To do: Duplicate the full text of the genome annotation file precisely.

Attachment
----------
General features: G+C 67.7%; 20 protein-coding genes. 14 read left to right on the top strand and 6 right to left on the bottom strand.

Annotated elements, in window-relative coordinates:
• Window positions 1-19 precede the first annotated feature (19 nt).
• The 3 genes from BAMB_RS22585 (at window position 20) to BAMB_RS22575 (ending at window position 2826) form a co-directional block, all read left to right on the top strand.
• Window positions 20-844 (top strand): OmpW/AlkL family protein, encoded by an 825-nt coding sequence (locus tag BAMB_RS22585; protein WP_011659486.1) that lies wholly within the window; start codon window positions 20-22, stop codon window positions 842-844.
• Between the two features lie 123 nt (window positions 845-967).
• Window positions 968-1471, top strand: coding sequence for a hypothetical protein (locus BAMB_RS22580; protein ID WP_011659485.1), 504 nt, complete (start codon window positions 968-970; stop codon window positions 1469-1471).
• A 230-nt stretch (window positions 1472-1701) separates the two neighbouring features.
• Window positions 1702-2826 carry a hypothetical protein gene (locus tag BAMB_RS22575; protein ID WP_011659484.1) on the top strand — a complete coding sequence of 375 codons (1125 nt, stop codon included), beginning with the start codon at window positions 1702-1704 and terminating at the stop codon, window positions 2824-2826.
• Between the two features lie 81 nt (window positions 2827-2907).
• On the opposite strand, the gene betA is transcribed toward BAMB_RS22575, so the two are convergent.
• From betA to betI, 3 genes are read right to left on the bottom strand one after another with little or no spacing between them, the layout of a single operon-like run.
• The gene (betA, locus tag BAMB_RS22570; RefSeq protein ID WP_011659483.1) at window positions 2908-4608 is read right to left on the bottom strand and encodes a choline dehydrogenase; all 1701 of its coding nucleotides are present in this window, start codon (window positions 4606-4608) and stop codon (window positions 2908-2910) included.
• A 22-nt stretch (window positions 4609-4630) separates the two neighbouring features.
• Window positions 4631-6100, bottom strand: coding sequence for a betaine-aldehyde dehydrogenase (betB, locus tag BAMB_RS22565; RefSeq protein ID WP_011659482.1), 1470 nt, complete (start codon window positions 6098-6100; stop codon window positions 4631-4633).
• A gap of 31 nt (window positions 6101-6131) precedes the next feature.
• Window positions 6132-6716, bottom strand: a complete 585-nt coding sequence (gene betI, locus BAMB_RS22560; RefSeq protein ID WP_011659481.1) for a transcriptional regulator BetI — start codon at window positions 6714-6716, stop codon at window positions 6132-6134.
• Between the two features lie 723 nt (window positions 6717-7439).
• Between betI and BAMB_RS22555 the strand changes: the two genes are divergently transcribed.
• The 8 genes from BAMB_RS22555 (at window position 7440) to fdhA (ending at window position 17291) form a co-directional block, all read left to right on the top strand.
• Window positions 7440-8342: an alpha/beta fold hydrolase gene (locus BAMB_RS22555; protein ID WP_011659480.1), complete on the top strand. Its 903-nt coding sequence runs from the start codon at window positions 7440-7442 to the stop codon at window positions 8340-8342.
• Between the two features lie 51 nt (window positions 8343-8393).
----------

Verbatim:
General features: G+C 67.7%; 20 protein-coding genes. 14 read left to right on the top strand and 6 right to left on the bottom strand.

Annotated elements, in window-relative coordinates:
• Window positions 1-19 precede the first annotated feature (19 nt).
• The 3 genes from BAMB_RS22585 (at window position 20) to BAMB_RS22575 (ending at window position 2826) form a co-directional block, all read left to right on the top strand.
• Window positions 20-844 (top strand): OmpW/AlkL family protein, encoded by an 825-nt coding sequence (locus tag BAMB_RS22585; protein WP_011659486.1) that lies wholly within the window; start codon window positions 20-22, stop codon window positions 842-844.
• Between the two features lie 123 nt (window positions 845-967).
• Window positions 968-1471, top strand: coding sequence for a hypothetical protein (locus BAMB_RS22580; protein ID WP_011659485.1), 504 nt, complete (start codon window positions 968-970; stop codon window positions 1469-1471).
• A 230-nt stretch (window positions 1472-1701) separates the two neighbouring features.
• Window positions 1702-2826 carry a hypothetical protein gene (locus tag BAMB_RS22575; protein ID WP_011659484.1) on the top strand — a complete coding sequence of 375 codons (1125 nt, stop codon included), beginning with the start codon at window positions 1702-1704 and terminating at the stop codon, window positions 2824-2826.
• Between the two features lie 81 nt (window positions 2827-2907).
• On the opposite strand, the gene betA is transcribed toward BAMB_RS22575, so the two are convergent.
• From betA to betI, 3 genes are read right to left on the bottom strand one after another with little or no spacing between them, the layout of a single operon-like run.
• The gene (betA, locus tag BAMB_RS22570; RefSeq protein ID WP_011659483.1) at window positions 2908-4608 is read right to left on the bottom strand and encodes a choline dehydrogenase; all 1701 of its coding nucleotides are present in this window, start codon (window positions 4606-4608) and stop codon (window positions 2908-2910) included.
• A 22-nt stretch (window positions 4609-4630) separates the two neighbouring features.
• Window positions 4631-6100, bottom strand: coding sequence for a betaine-aldehyde dehydrogenase (betB, locus tag BAMB_RS22565; RefSeq protein ID WP_011659482.1), 1470 nt, complete (start codon window positions 6098-6100; stop codon window positions 4631-4633).
• A gap of 31 nt (window positions 6101-6131) precedes the next feature.
• Window positions 6132-6716, bottom strand: a complete 585-nt coding sequence (gene betI, locus BAMB_RS22560; RefSeq protein ID WP_011659481.1) for a transcriptional regulator BetI — start codon at window positions 6714-6716, stop codon at window positions 6132-6134.
• Between the two features lie 723 nt (window positions 6717-7439).
• Between betI and BAMB_RS22555 the strand changes: the two genes are divergently transcribed.
• The 8 genes from BAMB_RS22555 (at window position 7440) to fdhA (ending at window position 17291) form a co-directional block, all read left to right on the top strand.
• Window positions 7440-8342: an alpha/beta fold hydrolase gene (locus BAMB_RS22555; protein ID WP_011659480.1), complete on the top strand. Its 903-nt coding sequence runs from the start codon at window positions 7440-7442 to the stop codon at window positions 8340-8342.
• Between the two features lie 51 nt (window positions 8343-8393).